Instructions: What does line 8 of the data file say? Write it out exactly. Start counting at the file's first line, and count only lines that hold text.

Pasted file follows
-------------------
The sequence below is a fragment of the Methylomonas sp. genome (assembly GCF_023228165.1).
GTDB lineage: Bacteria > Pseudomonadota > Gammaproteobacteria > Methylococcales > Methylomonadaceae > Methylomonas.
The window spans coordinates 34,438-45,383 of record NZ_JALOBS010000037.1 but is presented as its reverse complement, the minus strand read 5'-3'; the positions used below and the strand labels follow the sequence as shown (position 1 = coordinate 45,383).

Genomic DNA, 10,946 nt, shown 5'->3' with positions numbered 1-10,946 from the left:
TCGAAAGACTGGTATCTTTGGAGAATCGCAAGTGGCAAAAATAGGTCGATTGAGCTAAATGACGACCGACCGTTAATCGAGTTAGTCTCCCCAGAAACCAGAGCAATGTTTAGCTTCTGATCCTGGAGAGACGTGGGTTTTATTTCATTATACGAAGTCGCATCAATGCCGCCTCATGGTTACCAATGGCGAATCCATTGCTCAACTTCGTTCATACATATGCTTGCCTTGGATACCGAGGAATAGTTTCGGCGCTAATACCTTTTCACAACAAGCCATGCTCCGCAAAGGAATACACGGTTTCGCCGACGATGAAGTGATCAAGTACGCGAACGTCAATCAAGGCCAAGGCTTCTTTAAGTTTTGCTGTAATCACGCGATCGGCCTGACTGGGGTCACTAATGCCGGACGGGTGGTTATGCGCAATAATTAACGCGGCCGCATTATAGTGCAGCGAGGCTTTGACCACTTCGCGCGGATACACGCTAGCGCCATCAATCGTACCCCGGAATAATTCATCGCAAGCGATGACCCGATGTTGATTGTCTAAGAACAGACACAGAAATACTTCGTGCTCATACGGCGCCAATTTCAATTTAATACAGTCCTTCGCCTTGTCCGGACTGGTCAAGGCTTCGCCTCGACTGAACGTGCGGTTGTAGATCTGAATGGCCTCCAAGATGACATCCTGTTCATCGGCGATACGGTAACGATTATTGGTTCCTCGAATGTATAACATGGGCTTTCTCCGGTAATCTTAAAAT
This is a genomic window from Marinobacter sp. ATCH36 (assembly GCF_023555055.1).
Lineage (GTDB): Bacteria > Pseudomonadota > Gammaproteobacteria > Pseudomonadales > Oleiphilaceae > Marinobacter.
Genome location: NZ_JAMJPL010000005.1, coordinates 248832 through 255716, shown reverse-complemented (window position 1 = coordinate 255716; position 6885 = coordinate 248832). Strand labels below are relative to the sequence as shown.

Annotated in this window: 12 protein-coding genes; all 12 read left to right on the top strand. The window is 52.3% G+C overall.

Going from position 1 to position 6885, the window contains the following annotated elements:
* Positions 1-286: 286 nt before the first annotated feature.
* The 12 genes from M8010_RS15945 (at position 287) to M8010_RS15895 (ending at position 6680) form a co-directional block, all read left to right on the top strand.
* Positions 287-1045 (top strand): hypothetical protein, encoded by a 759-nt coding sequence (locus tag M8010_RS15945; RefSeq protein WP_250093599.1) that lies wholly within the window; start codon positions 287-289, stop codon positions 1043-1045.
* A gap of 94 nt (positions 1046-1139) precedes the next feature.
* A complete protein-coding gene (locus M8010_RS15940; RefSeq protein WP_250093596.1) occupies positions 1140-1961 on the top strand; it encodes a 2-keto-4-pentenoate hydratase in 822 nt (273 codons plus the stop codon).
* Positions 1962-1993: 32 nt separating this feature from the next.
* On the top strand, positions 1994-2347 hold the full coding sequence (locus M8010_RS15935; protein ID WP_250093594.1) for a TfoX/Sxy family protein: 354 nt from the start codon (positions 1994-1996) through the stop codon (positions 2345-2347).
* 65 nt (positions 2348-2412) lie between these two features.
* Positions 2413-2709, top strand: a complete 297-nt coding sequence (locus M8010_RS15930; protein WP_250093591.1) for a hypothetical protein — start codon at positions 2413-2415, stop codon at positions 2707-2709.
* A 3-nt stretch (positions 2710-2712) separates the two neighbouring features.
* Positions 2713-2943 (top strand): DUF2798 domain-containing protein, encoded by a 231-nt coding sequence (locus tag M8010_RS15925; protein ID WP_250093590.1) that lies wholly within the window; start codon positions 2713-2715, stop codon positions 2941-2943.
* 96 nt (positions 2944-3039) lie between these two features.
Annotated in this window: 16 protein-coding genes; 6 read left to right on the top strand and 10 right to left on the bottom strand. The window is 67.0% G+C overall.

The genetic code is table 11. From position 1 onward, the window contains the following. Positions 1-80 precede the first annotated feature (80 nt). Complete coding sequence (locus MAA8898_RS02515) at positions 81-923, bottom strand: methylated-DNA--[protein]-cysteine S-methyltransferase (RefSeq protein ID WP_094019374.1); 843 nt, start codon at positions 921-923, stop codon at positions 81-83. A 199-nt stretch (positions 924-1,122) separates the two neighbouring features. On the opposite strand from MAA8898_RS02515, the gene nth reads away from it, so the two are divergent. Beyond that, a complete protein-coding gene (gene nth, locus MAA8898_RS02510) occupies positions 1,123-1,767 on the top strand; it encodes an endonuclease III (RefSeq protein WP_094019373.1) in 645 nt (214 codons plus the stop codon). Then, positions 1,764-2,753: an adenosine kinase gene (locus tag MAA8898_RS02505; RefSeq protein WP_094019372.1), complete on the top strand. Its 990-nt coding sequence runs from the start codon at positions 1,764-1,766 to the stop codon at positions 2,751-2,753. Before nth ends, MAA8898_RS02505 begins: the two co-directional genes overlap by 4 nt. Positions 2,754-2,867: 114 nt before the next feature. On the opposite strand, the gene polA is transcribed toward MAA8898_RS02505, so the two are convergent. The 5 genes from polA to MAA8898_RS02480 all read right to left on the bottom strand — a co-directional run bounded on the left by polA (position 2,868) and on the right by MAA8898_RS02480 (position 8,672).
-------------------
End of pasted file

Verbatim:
Genome location: NZ_JAMJPL010000005.1, coordinates 248832 through 255716, shown reverse-complemented (window position 1 = coordinate 255716; position 6885 = coordinate 248832). Strand labels below are relative to the sequence as shown.